Rent Stabilization and Expansion Bill Changes
Some of the major changes that would take place under the Rent Stabilization and Expansion Bill include:
- Limit exemption to Rent Control for newly constructed rental units to those built in the prior 15 years. Rent Control would automatically apply to rental units 15 years after construction.
- Rent Control would apply to apartment buildings with four rental units. Apartment buildings with three or fewer rental units would be exempt.
- Rent increases could only occur once every 12 months (one year) from the prior rent increase. The rent increase restrictions would apply to all rental units in the District, regardless of whether or not Rent Control is imposed on the unit.
- Rent increase percentages would be capped at the Consumer Price Index (CPI) for all tenants.
- Rent increases or adjustment that occur when a rental unit becomes vacant would be eliminated.
- Eliminates Voluntary Agreements currently allowed under D.C. Official Code 42-3502.15.
Other notable proposed changes within the bill apply to petitions made by housing providers (or owners) of apartment buildings under the Rental Housing Act include:
- Capital Improvement Petitions: Clarifies that a proposed capital improvement must be depreciable under Internal Revenue Service (IRS) standards and clarifies that the cost of a proposed capital improvement must be recoverable over the useful life of the proposed improvement under IRS standards.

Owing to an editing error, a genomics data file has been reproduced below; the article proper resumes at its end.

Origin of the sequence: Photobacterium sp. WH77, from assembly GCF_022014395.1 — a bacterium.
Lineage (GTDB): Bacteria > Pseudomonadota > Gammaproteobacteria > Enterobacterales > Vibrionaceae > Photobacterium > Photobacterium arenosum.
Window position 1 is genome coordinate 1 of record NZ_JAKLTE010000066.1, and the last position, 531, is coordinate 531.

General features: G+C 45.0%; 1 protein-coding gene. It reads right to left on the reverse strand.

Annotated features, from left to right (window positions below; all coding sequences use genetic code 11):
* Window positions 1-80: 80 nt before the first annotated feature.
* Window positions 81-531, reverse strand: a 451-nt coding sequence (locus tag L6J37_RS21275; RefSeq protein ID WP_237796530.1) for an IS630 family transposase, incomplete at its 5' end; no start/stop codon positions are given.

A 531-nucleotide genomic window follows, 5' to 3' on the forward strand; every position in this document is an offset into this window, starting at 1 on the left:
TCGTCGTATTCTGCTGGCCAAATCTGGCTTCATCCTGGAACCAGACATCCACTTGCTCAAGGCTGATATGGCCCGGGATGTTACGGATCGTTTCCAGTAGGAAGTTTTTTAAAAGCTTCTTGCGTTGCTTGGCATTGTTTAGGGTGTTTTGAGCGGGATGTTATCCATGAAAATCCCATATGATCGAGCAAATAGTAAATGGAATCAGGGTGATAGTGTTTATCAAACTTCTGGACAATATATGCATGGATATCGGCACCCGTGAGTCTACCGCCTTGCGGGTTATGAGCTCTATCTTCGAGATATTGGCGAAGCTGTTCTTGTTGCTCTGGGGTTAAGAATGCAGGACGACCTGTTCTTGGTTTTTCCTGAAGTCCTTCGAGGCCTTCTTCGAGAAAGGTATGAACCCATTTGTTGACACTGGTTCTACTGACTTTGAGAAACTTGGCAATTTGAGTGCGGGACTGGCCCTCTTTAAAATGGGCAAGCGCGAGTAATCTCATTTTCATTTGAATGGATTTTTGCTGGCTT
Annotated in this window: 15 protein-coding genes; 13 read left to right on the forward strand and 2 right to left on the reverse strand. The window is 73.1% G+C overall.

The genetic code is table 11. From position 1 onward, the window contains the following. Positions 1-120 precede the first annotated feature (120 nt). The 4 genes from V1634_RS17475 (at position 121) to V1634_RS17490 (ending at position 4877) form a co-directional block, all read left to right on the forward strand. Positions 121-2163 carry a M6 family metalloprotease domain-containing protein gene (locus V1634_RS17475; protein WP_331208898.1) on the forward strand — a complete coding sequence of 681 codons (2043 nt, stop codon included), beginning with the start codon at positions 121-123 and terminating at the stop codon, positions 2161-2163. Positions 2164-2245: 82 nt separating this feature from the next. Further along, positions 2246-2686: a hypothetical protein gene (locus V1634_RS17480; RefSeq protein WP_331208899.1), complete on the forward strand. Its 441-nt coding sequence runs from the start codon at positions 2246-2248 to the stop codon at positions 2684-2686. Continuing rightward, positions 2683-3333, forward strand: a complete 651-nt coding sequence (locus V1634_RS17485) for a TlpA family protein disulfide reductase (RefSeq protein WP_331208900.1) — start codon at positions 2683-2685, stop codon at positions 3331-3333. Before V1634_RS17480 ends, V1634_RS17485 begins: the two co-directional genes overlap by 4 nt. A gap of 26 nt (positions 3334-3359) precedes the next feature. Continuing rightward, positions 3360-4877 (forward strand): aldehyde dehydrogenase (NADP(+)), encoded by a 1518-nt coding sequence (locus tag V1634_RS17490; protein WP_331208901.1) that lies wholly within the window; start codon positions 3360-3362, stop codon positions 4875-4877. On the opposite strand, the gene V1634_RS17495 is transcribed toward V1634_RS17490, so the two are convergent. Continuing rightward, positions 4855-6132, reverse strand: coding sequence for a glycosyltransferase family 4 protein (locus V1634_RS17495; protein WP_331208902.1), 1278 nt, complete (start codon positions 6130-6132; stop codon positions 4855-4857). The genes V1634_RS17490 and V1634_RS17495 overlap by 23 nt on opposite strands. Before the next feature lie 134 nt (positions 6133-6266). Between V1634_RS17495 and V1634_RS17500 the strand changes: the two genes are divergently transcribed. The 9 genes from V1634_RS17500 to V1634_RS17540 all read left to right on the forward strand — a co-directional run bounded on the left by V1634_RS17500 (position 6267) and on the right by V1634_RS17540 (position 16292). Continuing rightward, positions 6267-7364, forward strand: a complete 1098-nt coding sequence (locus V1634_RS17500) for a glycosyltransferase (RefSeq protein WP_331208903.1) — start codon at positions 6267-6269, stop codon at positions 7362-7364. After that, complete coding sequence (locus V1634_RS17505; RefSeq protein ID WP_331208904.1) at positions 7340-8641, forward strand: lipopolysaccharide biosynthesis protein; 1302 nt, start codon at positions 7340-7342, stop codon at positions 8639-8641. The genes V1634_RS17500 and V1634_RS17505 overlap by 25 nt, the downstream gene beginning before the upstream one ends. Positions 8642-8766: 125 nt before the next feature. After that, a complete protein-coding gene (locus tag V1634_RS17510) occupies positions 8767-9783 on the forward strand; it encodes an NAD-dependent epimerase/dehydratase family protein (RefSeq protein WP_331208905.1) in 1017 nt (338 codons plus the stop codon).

- Hardship Petitions: Changes the formula for a hardship petition to ensure that a housing provider recovers a minimum profit rate based on the current yield rate for 10-year U.S. Treasury notes and caps hardship rent surcharges at 5 percent per year.
- Substantial Rehabilitation Petitions: Clarifies that a proposed substantial rehabilitation must be depreciable under IRS standards and clarifies that the cost of a proposed substantial rehabilitation must be recoverable over the useful life of the proposed improvement under IRS standards.
- A housing provider seeking a rent adjustment by petition must establish that they 1) are in compliance with District housing code regulations, 2) have established and maintained a replacement reserve account for the apartment building for at least three years, and 3) provide accounting and other records as part of the petition review process.
Holland & Knight will continue to monitor the progress of the bill and will provide updates as they become available. If you have any questions or need any assistance navigating D.C. rental housing laws, please contact Senior Counsel June L. Marshall.
Information contained in this alert is for the general education and knowledge of our readers. It is not designed to be, and should not be used as, the sole source of information when analyzing and resolving a legal problem, and it should not be substituted for legal advice, which relies on a specific factual analysis. Moreover, the laws of each jurisdiction are different and are constantly changing. This information is not intended to create, and receipt of it does not constitute, an attorney-client relationship. If you have specific questions regarding a particular fact situation, we urge you to consult the authors of this publication, your Holland & Knight representative or other competent legal counsel.